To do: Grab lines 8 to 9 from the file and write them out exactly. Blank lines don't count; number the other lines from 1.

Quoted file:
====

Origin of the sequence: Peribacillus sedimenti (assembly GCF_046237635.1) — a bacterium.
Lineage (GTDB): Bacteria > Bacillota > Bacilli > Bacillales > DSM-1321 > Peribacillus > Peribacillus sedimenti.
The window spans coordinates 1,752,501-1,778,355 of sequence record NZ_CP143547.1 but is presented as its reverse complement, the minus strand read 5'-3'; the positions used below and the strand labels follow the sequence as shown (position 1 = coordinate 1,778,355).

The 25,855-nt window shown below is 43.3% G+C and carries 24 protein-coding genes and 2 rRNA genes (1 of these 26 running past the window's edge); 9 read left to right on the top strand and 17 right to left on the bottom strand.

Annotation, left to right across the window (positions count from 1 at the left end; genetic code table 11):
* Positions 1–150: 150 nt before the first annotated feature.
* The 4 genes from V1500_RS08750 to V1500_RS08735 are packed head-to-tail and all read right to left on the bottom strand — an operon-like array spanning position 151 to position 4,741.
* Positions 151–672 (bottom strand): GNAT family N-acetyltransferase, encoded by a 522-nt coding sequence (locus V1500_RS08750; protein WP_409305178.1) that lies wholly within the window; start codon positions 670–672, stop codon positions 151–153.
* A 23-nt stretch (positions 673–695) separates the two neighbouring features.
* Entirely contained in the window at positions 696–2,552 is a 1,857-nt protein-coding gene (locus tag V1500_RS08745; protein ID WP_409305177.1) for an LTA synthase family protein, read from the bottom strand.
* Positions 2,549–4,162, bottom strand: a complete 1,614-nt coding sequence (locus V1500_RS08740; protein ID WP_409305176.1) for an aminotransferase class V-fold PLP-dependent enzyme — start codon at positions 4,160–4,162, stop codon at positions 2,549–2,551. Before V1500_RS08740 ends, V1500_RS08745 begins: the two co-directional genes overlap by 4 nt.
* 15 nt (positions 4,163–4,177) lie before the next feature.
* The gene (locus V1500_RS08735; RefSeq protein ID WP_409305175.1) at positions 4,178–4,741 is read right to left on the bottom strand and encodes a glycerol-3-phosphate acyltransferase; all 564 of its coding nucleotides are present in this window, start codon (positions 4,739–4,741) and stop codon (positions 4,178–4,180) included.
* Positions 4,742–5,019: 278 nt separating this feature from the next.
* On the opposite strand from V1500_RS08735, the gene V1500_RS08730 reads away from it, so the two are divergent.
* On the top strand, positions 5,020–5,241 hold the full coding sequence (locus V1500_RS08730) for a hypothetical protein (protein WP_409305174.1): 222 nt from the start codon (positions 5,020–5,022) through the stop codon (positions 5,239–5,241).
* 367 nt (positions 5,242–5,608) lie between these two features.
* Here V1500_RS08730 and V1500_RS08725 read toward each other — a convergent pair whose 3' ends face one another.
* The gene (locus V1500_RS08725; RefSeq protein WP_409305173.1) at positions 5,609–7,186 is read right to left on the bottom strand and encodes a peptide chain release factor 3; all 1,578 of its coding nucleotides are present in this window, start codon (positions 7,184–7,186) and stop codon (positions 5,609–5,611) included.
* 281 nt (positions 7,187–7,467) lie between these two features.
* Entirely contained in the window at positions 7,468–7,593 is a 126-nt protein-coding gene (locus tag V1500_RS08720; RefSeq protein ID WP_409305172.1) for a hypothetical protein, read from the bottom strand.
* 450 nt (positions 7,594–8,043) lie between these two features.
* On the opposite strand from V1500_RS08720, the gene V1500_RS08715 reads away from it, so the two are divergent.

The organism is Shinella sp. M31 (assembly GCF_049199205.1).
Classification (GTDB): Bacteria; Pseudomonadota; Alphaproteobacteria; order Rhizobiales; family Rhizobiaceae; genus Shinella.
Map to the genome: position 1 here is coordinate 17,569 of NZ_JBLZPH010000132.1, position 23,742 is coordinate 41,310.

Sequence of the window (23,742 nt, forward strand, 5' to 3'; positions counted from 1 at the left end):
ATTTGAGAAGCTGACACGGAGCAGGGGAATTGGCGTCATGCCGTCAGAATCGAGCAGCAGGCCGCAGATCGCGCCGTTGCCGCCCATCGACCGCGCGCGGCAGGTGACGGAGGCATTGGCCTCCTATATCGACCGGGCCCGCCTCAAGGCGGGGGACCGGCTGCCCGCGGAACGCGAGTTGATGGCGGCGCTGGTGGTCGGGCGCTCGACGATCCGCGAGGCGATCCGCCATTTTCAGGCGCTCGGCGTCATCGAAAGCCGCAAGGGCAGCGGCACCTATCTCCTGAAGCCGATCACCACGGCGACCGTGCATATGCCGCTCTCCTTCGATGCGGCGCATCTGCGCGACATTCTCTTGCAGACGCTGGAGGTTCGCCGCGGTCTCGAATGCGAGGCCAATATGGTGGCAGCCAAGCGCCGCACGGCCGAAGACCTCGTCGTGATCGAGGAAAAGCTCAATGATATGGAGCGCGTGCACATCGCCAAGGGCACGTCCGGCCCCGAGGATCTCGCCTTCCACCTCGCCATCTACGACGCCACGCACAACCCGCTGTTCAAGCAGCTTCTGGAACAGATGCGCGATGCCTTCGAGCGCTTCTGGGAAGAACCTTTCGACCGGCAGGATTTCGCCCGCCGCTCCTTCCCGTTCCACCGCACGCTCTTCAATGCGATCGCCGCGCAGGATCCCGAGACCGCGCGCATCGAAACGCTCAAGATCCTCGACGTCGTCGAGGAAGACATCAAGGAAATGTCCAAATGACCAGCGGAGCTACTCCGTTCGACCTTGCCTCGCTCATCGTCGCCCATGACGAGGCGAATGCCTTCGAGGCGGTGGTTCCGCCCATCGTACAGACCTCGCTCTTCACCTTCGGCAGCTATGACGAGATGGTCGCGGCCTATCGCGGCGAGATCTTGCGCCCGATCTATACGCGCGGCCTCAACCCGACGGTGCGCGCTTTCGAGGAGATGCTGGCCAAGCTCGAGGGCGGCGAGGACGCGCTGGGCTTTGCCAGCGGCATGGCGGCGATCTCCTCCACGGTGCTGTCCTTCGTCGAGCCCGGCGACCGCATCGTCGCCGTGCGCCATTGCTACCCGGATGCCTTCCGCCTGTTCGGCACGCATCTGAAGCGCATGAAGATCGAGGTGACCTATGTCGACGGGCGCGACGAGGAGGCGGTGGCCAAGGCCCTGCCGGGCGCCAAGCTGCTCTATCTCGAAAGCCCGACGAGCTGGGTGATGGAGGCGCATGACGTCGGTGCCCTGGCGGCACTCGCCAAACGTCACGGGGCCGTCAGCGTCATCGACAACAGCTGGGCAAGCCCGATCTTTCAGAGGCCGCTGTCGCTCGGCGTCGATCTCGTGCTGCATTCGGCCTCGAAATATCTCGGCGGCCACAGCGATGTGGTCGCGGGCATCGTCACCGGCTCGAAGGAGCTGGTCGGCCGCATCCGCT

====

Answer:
* Positions 151–672 (bottom strand): GNAT family N-acetyltransferase, encoded by a 522-nt coding sequence (locus V1500_RS08750; protein WP_409305178.1) that lies wholly within the window; start codon positions 670–672, stop codon positions 151–153.
* A 23-nt stretch (positions 673–695) separates the two neighbouring features.